But there are also likely to be issues with the ferric oxalate itself that are not related to the paper. For example, the ferric oxalate may contain trace amounts of ferrous oxalate – iron(ii) oxalate to be more specific. Dissolved iron(ii) oxalate would lead to slight fogging; but particles of iron(ii) oxalate would lead to black spots. Iron(ii) oxalate has quite low solubility in water so it’s feasible that contaminated ferric oxalate could contain insoluble particles as well as dissolved iron(ii) oxalate.

Just in case you’re wondering, black spots seem to appear with every manufacturer’s ferric oxalate; at least every one I’ve tested. And they don’t seem to be related to the age of the ferric oxalate. So it’s not that one manufacturer has a uniquely bad product.

But There’s More to it Than Just the Ferric Oxalate

I believe that all the ‘solutions’ for black spots have probably helped someone, somewhere, sometime. Many of these have become part of the folklore of platinum/palladium printing; others are definitely best practice.

For example, it’s often said that you must not use metal tools when making platinum/palladium prints. This may once have been a concern, but with modern stainless steel tools there is no reason to worry about this.

However other solutions, such as using a good water supply and keeping your tools clean, are definitely best practice. Likewise, if you find a particular batch of paper is prone to black spots, then it is sensible to abandon it and find better paper.

I have come to the conclusion that there are actually multiple root causes of black spots; to avoid them you have to tackle each of these causes.

I’m confident about three root causes:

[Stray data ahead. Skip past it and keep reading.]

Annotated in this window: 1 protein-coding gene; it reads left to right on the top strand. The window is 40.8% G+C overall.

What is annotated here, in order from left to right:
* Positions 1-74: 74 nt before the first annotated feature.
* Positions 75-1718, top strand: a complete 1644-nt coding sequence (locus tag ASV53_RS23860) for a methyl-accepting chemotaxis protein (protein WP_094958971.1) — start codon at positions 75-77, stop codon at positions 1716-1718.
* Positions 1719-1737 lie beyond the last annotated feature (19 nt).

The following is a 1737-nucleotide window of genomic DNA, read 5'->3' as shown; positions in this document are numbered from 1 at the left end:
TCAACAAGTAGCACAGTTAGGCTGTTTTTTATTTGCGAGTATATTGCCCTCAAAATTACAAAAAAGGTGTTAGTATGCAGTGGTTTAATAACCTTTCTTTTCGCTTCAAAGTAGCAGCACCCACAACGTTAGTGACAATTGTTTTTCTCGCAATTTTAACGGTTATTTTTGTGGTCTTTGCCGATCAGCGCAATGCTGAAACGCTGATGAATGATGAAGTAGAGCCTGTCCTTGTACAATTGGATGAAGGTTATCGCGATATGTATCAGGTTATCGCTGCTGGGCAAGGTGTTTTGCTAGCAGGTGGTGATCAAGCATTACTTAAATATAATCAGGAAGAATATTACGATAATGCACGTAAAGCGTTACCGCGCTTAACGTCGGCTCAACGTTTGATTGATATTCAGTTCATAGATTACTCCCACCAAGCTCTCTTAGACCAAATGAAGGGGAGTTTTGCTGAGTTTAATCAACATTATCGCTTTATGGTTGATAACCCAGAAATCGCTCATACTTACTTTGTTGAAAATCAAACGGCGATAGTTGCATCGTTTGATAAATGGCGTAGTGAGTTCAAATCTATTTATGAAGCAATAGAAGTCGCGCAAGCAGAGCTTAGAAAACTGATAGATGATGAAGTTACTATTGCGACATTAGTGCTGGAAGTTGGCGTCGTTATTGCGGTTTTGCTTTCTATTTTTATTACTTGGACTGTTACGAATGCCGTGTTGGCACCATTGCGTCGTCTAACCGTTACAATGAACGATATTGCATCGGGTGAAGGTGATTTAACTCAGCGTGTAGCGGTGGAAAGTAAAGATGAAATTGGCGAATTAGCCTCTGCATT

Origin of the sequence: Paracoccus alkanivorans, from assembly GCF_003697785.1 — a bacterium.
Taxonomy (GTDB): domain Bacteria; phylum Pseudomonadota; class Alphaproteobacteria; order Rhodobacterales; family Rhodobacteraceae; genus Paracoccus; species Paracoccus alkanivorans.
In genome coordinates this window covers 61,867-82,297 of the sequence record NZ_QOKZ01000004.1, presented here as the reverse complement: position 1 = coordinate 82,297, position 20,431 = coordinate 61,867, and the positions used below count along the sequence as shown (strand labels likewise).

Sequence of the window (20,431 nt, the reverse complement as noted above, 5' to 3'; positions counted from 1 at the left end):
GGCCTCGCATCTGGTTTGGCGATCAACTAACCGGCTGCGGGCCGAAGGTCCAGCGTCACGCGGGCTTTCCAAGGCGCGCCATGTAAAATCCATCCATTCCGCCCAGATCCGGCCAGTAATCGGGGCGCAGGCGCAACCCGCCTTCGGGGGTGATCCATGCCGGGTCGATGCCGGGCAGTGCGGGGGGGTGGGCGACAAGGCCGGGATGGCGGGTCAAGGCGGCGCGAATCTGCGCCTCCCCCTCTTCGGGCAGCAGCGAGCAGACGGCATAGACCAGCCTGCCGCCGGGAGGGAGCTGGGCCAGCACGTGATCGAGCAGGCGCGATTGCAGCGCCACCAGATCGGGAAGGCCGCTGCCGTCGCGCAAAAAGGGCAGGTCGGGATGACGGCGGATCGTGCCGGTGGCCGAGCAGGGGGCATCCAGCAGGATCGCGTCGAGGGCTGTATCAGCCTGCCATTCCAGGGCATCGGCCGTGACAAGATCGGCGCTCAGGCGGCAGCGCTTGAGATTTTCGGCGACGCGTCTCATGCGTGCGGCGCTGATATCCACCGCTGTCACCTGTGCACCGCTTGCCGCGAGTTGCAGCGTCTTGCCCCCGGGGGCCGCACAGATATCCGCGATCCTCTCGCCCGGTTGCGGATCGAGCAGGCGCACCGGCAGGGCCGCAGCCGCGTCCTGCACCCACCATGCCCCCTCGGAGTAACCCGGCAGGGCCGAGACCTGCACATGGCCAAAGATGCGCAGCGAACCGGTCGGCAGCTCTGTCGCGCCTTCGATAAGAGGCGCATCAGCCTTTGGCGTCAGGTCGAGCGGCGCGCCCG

1. Particles of insoluble iron(ii) in the ferric oxalate (i.e. Mike Ware’s hypothesis)
  2. Particles of something in the developer (see below for my reasoning on this)
  3. Chemical contamination of the paper that creates particles of iron(ii) when
    the sensitiser is applied, dried and/or exposed

There may be more…

26/1/2018: Christer Törnkvist gave an example of a metal tool appearing to cause black spots. He found that using a rotary cutter to trim paper seemed to lead to an increase in spots. It makes sense that a rotary cutter, especially a self sharpening one, could shed particles of metal onto the paper.

Some Solutions

In my testing I have found four practices that have a marked affect on the black spots. The first is fairly obvious. The second and third are less so. When I discovered them, I thought I had solved the problem, only to later find the spots returned. So far the fourth is still working.

One: Avoid Prolonged Development Times. The spots develop over time, so a shorter development time will reduce their intensity, even if it doesn’t actually eliminate them. If I’m having a bad day then I develop for seconds rather than minutes. With a hot developer the effect on the shadows tones is minimal, but it can mean that the spots don’t fully form and can be etched off the finished print.